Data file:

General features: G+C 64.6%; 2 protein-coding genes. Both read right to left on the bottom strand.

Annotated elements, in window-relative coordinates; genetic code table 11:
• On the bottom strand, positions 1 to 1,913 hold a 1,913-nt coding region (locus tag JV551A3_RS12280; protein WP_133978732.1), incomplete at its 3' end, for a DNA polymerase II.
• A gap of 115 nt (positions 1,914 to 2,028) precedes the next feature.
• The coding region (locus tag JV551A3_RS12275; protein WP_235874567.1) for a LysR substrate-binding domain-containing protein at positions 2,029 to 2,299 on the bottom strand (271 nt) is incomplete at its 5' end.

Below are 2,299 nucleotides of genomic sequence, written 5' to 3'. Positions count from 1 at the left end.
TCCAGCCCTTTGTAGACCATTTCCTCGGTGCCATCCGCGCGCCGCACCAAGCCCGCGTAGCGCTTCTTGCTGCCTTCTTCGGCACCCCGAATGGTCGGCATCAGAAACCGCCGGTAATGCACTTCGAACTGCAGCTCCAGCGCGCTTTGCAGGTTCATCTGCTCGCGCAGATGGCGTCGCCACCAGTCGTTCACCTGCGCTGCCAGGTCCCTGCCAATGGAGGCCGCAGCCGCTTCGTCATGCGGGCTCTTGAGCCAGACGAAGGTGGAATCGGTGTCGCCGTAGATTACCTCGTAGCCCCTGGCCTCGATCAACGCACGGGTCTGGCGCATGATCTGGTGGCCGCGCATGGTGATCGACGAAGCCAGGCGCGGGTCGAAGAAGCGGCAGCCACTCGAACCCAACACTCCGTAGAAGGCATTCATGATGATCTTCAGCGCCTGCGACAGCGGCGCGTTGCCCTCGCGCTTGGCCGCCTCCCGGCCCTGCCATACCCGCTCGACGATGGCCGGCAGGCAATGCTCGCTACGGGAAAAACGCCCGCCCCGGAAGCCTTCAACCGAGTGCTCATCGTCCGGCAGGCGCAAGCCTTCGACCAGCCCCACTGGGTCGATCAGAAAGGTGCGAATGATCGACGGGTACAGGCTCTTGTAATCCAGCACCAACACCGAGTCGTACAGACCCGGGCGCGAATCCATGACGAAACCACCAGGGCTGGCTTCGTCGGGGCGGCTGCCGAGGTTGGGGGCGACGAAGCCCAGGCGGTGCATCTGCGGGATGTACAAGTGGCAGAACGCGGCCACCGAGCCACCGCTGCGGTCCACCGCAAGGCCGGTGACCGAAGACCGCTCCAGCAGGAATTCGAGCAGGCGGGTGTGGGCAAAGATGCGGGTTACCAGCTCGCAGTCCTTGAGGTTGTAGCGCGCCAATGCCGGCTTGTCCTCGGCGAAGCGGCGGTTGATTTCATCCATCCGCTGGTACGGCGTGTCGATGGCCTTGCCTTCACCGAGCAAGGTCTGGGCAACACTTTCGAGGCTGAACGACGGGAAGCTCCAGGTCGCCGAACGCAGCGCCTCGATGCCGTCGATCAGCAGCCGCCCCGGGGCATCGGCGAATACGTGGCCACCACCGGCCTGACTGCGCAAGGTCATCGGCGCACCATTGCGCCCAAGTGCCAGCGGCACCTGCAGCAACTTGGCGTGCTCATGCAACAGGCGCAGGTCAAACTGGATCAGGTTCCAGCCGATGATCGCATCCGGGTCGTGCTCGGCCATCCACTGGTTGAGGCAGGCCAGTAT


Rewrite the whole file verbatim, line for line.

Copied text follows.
General features: G+C 64.6%; 2 protein-coding genes. Both read right to left on the bottom strand.

Annotated elements, in window-relative coordinates; genetic code table 11:
• On the bottom strand, positions 1 to 1,913 hold a 1,913-nt coding region (locus tag JV551A3_RS12280; protein WP_133978732.1), incomplete at its 3' end, for a DNA polymerase II.
• A gap of 115 nt (positions 1,914 to 2,028) precedes the next feature.
• The coding region (locus tag JV551A3_RS12275; protein WP_235874567.1) for a LysR substrate-binding domain-containing protein at positions 2,029 to 2,299 on the bottom strand (271 nt) is incomplete at its 5' end.

Below are 2,299 nucleotides of genomic sequence, written 5' to 3'. Positions count from 1 at the left end.
TCCAGCCCTTTGTAGACCATTTCCTCGGTGCCATCCGCGCGCCGCACCAAGCCCGCGTAGCGCTTCTTGCTGCCTTCTTCGGCACCCCGAATGGTCGGCATCAGAAACCGCCGGTAATGCACTTCGAACTGCAGCTCCAGCGCGCTTTGCAGGTTCATCTGCTCGCGCAGATGGCGTCGCCACCAGTCGTTCACCTGCGCTGCCAGGTCCCTGCCAATGGAGGCCGCAGCCGCTTCGTCATGCGGGCTCTTGAGCCAGACGAAGGTGGAATCGGTGTCGCCGTAGATTACCTCGTAGCCCCTGGCCTCGATCAACGCACGGGTCTGGCGCATGATCTGGTGGCCGCGCATGGTGATCGACGAAGCCAGGCGCGGGTCGAAGAAGCGGCAGCCACTCGAACCCAACACTCCGTAGAAGGCATTCATGATGATCTTCAGCGCCTGCGACAGCGGCGCGTTGCCCTCGCGCTTGGCCGCCTCCCGGCCCTGCCATACCCGCTCGACGATGGCCGGCAGGCAATGCTCGCTACGGGAAAAACGCCCGCCCCGGAAGCCTTCAACCGAGTGCTCATCGTCCGGCAGGCGCAAGCCTTCGACCAGCCCCACTGGGTCGATCAGAAAGGTGCGAATGATCGACGGGTACAGGCTCTTGTAATCCAGCACCAACACCGAGTCGTACAGACCCGGGCGCGAATCCATGACGAAACCACCAGGGCTGGCTTCGTCGGGGCGGCTGCCGAGGTTGGGGGCGACGAAGCCCAGGCGGTGCATCTGCGGGATGTACAAGTGGCAGAACGCGGCCACCGAGCCACCGCTGCGGTCCACCGCAAGGCCGGTGACCGAAGACCGCTCCAGCAGGAATTCGAGCAGGCGGGTGTGGGCAAAGATGCGGGTTACCAGCTCGCAGTCCTTGAGGTTGTAGCGCGCCAATGCCGGCTTGTCCTCGGCGAAGCGGCGGTTGATTTCATCCATCCGCTGGTACGGCGTGTCGATGGCCTTGCCTTCACCGAGCAAGGTCTGGGCAACACTTTCGAGGCTGAACGACGGGAAGCTCCAGGTCGCCGAACGCAGCGCCTCGATGCCGTCGATCAGCAGCCGCCCCGGGGCATCGGCGAATACGTGGCCACCACCGGCCTGACTGCGCAAGGTCATCGGCGCACCATTGCGCCCAAGTGCCAGCGGCACCTGCAGCAACTTGGCGTGCTCATGCAACAGGCGCAGGTCAAACTGGATCAGGTTCCAGCCGATGATCGCATCCGGGTCGTGCTCGGCCATCCACTGGTTGAGGCAGGCCAGTAT